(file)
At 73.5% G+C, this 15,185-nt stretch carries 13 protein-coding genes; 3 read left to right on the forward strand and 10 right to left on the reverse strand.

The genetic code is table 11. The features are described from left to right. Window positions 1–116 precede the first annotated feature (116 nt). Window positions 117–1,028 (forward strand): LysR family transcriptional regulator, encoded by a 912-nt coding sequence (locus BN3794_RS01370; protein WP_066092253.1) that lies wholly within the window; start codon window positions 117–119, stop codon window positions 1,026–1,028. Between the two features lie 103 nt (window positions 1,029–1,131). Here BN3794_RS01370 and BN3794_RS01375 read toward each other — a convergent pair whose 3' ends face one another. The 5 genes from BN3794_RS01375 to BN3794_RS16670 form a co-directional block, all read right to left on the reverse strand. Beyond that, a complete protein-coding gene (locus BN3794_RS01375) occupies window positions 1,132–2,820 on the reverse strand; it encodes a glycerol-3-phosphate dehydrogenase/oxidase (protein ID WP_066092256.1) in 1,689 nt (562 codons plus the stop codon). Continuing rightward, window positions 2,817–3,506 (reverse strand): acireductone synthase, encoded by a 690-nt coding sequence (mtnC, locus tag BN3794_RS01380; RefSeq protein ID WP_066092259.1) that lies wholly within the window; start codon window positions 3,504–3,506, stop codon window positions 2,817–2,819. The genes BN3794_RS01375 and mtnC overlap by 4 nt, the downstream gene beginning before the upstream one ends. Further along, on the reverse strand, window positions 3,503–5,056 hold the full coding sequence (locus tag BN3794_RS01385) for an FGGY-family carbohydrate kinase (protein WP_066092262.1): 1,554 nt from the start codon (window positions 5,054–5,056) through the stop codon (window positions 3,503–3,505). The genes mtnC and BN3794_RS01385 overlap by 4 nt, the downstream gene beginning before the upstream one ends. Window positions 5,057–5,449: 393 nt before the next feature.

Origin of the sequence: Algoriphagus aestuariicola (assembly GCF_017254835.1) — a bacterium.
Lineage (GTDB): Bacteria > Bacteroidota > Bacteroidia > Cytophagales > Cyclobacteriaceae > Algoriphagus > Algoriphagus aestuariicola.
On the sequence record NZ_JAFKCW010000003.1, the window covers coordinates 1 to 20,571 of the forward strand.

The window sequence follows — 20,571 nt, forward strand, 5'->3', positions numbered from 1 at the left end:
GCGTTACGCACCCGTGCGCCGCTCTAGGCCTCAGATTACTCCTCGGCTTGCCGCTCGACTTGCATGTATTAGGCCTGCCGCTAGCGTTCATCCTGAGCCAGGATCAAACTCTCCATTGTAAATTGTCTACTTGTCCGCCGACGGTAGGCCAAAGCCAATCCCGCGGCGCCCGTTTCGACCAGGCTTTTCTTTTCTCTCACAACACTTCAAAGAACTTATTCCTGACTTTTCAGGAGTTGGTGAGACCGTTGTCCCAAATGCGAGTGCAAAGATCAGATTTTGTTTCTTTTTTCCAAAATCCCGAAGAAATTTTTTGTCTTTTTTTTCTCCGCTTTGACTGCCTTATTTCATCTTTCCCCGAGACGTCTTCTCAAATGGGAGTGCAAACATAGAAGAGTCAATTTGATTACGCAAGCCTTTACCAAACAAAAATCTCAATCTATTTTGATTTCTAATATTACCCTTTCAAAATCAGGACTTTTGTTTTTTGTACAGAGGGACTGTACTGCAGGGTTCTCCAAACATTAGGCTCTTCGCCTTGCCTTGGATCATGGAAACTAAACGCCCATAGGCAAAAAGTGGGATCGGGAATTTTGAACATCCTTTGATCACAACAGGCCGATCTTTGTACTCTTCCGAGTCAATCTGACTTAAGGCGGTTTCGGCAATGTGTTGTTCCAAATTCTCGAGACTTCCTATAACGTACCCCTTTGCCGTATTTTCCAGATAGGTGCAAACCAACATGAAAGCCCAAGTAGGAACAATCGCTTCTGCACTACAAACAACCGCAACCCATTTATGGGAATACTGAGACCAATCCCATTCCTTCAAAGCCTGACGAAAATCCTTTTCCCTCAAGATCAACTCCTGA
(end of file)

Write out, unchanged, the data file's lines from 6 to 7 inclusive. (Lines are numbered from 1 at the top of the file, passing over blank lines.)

The window sequence follows — 20,571 nt, forward strand, 5'->3', positions numbered from 1 at the left end:
GCGTTACGCACCCGTGCGCCGCTCTAGGCCTCAGATTACTCCTCGGCTTGCCGCTCGACTTGCATGTATTAGGCCTGCCGCTAGCGTTCATCCTGAGCCAGGATCAAACTCTCCATTGTAAATTGTCTACTTGTCCGCCGACGGTAGGCCAAAGCCAATCCCGCGGCGCCCGTTTCGACCAGGCTTTTCTTTTCTCTCACAACACTTCAAAGAACTTATTCCTGACTTTTCAGGAGTTGGTGAGACCGTTGTCCCAAATGCGAGTGCAAAGATCAGATTTTGTTTCTTTTTTCCAAAATCCCGAAGAAATTTTTTGTCTTTTTTTTCTCCGCTTTGACTGCCTTATTTCATCTTTCCCCGAGACGTCTTCTCAAATGGGAGTGCAAACATAGAAGAGTCAATTTGATTACGCAAGCCTTTACCAAACAAAAATCTCAATCTATTTTGATTTCTAATATTACCCTTTCAAAATCAGGACTTTTGTTTTTTGTACAGAGGGACTGTACTGCAGGGTTCTCCAAACATTAGGCTCTTCGCCTTGCCTTGGATCATGGAAACTAAACGCCCATAGGCAAAAAGTGGGATCGGGAATTTTGAACATCCTTTGATCACAACAGGCCGATCTTTGTACTCTTCCGAGTCAATCTGACTTAAGGCGGTTTCGGCAATGTGTTGTTCCAAATTCTCGAGACTTCCTATAACGTACCCCTTTGCCGTATTTTCCAGATAGGTGCAAACCAACATGAAAGCCCAAGTAGGAACAATCGCTTCTGCACTACAAACAACCGCAACCCATTTATGGGAATACTGAGACCAATCCCATTCCTTCAAAGCCTGACGAAAATCCTTTTCCCTCAAGATCAACTCCTGA